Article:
Intrapulmonary Pharmacokinetics of Antibacterial Agents
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The idea of studying the pharmacokinetics and pharmacodynamics of antibacterials in order to predict their efficacy has long been of interest. Traditionally, serum drug concentrations have been evaluated against the minimum inhibitory concentration (MIC) of a given pathogen; however, infection site-specific data continue to gain interest from clinicians. Despite methodological limitations, progress in techniques has improved the clinical significance of data generated. Rather than using tissue homogenates which fail to differentiate between interstitial and intracellular concentrations, newer collection techniques focus on sampling of matrices that allow for this differentiation. These collection techniques now allow one to accurately describe β-lactam and aminoglycoside interstitial penetrations, as well as, the interstitial and phagocytic concentrations of macrolides and fluoroquinolones. By using these specific data and the MICs of infecting pathogens, it is hoped that conclusions can be drawn by a clinician as to the appropriateness of the choice of an antibacterial.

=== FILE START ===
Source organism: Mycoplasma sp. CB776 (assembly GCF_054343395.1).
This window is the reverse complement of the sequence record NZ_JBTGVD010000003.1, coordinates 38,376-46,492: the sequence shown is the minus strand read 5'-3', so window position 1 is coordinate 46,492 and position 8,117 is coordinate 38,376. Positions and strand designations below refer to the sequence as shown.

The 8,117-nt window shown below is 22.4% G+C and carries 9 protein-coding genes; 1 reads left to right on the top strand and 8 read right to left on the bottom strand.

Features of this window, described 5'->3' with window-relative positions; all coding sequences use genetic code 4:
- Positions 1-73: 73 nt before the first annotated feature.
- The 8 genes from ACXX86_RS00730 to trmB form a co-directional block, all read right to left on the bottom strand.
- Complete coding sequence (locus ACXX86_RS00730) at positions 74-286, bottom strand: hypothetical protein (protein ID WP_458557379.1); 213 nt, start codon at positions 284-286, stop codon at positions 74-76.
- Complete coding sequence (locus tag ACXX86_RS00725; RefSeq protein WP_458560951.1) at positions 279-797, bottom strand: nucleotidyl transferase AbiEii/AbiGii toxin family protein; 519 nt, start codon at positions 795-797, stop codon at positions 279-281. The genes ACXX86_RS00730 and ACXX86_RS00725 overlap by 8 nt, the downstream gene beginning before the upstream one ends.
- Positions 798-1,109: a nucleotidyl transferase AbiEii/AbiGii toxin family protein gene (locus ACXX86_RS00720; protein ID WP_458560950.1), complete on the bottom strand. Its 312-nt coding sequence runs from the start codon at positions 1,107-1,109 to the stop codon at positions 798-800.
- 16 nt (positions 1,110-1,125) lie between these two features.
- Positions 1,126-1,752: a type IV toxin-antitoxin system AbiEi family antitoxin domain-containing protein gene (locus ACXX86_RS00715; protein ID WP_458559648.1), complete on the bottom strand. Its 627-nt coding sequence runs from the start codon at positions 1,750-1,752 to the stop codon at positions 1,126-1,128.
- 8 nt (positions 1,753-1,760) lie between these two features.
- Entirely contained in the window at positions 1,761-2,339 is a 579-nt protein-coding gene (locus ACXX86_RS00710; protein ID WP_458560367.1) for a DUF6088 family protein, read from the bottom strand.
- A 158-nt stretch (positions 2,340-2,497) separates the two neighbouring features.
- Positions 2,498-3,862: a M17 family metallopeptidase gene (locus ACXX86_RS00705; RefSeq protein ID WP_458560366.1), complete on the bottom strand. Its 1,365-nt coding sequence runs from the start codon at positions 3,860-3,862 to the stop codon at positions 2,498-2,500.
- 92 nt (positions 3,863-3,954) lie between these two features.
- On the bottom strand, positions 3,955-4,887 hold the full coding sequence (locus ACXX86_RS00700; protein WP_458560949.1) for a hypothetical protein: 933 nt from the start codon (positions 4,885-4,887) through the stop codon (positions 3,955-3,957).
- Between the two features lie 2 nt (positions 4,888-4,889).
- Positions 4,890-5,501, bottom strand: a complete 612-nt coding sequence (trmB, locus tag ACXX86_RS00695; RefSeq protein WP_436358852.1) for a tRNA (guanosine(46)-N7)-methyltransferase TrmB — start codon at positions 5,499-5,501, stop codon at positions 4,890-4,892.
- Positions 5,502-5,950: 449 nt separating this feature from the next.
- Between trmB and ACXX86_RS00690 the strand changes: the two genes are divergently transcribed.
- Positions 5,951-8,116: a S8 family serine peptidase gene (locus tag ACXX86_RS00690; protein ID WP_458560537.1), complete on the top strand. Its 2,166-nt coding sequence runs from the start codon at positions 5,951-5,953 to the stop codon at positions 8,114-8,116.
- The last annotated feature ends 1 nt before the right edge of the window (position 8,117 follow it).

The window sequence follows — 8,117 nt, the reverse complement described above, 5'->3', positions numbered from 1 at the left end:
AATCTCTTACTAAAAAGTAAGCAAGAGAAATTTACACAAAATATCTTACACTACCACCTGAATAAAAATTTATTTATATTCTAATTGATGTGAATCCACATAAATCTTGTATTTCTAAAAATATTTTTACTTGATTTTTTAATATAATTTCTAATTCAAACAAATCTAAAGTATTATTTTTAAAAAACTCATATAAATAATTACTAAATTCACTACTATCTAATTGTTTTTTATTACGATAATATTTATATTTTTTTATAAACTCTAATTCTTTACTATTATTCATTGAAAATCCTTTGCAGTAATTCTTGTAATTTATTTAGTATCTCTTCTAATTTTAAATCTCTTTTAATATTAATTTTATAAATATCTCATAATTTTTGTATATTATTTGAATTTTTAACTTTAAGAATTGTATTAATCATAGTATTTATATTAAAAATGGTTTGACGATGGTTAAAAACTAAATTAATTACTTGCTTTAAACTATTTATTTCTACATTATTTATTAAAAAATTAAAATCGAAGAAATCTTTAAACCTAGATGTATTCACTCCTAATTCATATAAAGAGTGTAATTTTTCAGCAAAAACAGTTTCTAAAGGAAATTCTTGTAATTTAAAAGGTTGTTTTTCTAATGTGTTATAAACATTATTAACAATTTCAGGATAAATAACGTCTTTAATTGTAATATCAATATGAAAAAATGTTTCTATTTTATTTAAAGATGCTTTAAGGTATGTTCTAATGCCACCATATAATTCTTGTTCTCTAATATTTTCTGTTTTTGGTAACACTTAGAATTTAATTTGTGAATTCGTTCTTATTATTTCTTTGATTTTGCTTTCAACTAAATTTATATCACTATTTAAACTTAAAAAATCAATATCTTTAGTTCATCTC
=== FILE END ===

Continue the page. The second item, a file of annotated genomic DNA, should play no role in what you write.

KeywordsMinimum Inhibitory Concentration Alveolar Macrophage Azithromycin Macrolides Cefixime
The authors have received no funding for the preparation of this manuscript and have no conflicts of interest that are directly relevant to it.
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